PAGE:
Facebook is Launching a Chromium WebView For Android

Facebook is Expected to Start Downsizing at a Large Scale 

Facebook is getting ready to launch a new in-app browser for Android, which will replace the standard Android System WebView with a more stable solution. Unlike other Android apps that open web links in the user’s preferred external browser, Facebook opens pages within the app itself. Facebook discovered an issue with the way it handles external links, claiming that users update the Facebook app more frequently than the software that powers the in-app browser.

According to the Meta Team, “ Historically, our Facebook in-app browser on Android relied on an Android System WebView based on Chromium, the open source project that powers many browsers on Android and other operating systems. On other mobile operating systems, updating the System WebView component requires updating the entire operating system. On Android, this works differently, allowing the System WebView component and the Chrome app to be updated through Google Play rather than through operating system updates, which is preferable to ensure users have access to critical security updates. Despite this, we’ve noticed that many Android users update their Facebook app but not their Chrome or WebView apps, which may pose security risks and have a negative impact”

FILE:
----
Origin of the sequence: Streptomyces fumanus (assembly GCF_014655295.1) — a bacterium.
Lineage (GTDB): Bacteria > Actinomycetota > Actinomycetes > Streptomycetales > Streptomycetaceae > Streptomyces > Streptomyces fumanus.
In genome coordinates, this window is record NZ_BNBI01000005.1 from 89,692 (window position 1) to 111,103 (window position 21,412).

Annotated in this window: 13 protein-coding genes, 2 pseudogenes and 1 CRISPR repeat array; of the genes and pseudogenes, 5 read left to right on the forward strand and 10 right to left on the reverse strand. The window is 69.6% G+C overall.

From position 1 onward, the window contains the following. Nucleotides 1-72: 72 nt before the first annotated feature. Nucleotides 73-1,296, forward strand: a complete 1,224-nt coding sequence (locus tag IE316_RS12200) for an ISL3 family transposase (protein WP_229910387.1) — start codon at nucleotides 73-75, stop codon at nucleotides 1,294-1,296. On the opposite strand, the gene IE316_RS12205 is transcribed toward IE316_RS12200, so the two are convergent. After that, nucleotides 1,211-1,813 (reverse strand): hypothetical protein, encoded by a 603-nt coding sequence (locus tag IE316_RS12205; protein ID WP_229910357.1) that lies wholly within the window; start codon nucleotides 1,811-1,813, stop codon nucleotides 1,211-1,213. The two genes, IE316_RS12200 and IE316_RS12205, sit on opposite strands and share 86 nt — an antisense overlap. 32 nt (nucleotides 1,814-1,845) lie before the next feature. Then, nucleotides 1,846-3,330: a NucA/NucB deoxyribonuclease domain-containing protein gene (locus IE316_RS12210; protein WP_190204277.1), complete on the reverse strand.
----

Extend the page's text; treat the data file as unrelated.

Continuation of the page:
To address these issues, Team of Meta have been developing and testing a separate Chromium-Based WebView for a few years, following in the footsteps of browser vendors such as Microsoft Edge, Samsung Internet, and Mozilla Firefox, which all ship custom browser engines on Android. This will serve as an alternative to the System WebView for the Facebook in-app browser on Android. This WebView can update in tandem with Facebook app updates and serve as a drop-in replacement for the System WebView within the Facebook app without interfering with or changing the user experience in any way.

They have been running preliminary tests on this Chromium-Based WebView, and will start rolling it out to more Facebook app users with compatible devices soon.

If you’re unfamiliar with the Android operating system, the benefits listed above may sound like technical jargon. This change will improve security and performance, as well as reduce app crashes when people view websites in the Facebook app.

On Android, Facebook is not the first app to use a custom in-app browser. Mozilla, Microsoft, and Samsung have all released their own versions.

The company emphasises that this change will have no effect on people’s privacy preferences when using Meta services.

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